How to Stop a Dog From Breaking Out of the Crate

People whose dogs learn to break out of crates often purchase the more expensive aluminum dog crates. They do this thinking these crates are more secure and will solve their problem. To an extent, this is true and it works because these dogs are not going to get out of the aluminum crates. But some dogs (that have gotten out of a number of crates in the past) actually become so wound up and crazy in their attempt to get out of these crates that they hurt themselves. They get so worked up in the crate that they either cut their mouth or cut their feet from scratching until they bleed.

This is the reason that we do not replace dog crates for dogs that injure themselves trying to get out of the crate.

For many of these dogs, the aluminum crate is only a small part of the solution. These dogs need remedial training along with a more secure crate. Many times, owners will try the training before they buy the aluminum crate and many times, the training solves the problem.

Here are some training options I recommend:

  • Have the dog wear a muzzle in the crate. View our article on how to select and size a muzzle for your dog. I recommend the wire basket muzzles for this.
  • Sometimes simply giving the dog a cow’s knucklebone or a treat toy will work.
  • Give the dog more exercise. Tired dogs have way fewer behavioral problems. Mental exercise is also great for dogs. We recommend marker training your dog and playing relationship games.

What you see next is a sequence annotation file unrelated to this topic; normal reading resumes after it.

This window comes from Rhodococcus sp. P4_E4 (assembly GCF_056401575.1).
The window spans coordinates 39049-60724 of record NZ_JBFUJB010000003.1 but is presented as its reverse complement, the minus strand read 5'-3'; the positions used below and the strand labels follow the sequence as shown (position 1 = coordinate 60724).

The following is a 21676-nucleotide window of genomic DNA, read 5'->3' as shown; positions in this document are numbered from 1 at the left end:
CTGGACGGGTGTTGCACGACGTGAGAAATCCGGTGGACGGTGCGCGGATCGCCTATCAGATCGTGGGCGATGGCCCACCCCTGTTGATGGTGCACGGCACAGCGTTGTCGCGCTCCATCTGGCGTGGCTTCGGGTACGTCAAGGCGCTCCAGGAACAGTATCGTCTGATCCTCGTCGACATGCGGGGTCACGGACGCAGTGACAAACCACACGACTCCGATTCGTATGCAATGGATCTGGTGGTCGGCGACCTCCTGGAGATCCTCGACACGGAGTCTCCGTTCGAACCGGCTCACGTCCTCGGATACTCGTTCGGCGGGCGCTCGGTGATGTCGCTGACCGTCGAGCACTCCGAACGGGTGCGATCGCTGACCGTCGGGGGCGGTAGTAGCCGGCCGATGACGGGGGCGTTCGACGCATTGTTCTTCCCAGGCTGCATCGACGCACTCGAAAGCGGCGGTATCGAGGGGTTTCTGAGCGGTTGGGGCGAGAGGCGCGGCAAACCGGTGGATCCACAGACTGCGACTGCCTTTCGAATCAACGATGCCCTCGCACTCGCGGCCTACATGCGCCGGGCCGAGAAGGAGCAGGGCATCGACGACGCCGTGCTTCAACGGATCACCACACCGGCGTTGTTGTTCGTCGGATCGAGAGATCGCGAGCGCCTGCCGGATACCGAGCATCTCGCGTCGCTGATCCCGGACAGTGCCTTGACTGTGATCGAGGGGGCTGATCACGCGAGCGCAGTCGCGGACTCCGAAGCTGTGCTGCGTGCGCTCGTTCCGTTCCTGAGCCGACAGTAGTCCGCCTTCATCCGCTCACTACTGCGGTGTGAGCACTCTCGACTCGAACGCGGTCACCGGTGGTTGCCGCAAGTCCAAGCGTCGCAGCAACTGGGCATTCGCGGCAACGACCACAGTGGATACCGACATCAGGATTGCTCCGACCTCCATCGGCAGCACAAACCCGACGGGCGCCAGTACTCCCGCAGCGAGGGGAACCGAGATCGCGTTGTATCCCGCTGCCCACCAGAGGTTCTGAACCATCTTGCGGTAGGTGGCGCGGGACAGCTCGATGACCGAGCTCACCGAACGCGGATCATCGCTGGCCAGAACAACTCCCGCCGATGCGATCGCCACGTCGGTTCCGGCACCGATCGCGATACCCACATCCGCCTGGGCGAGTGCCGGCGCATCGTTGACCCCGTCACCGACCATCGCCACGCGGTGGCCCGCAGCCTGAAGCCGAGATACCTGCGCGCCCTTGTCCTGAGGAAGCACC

• Train this dog while you are home to be calm in the crate. Run him through a pack structure program. Our pack structure program deals with a dog learning to be calm and submissive in a dog crate.
  • Dogs that have been allowed to develop into this problem may need to have remote collar training to discourage this chewing and or digging in the crate. 
  • Dogs can also wear no-bark collars in crates. The majority of dogs who bite and chew crates will growl and whine when they do this. Our bark collars are the best on the market. They work on vibration and not sound. So even when the dog whines, he is corrected. These collars can have the stimulation level adjusted. Bottom line is, they stop dogs from barking on day one.

Oftentimes, people whose dogs injure themselves trying to break out of crates take their dog to the vet and ask what to do. The vets will prescribe pills to calm the dog. I am not a fan of this. Pills only cover up the problem. They solve nothing.

If vets do not give you the above information, they are not a dog trainer. Bottom line is that 99.9% of vets are either not dog trainers or very poor dog trainers. They offer less than accurate training advice and more often than not, incorrect training advice. In my 30 years of training dogs, I have only met three or four vets that I considered dog trainers.

Picture of Robert Forto

Robert Forto

Training director for Dog Works Training Company


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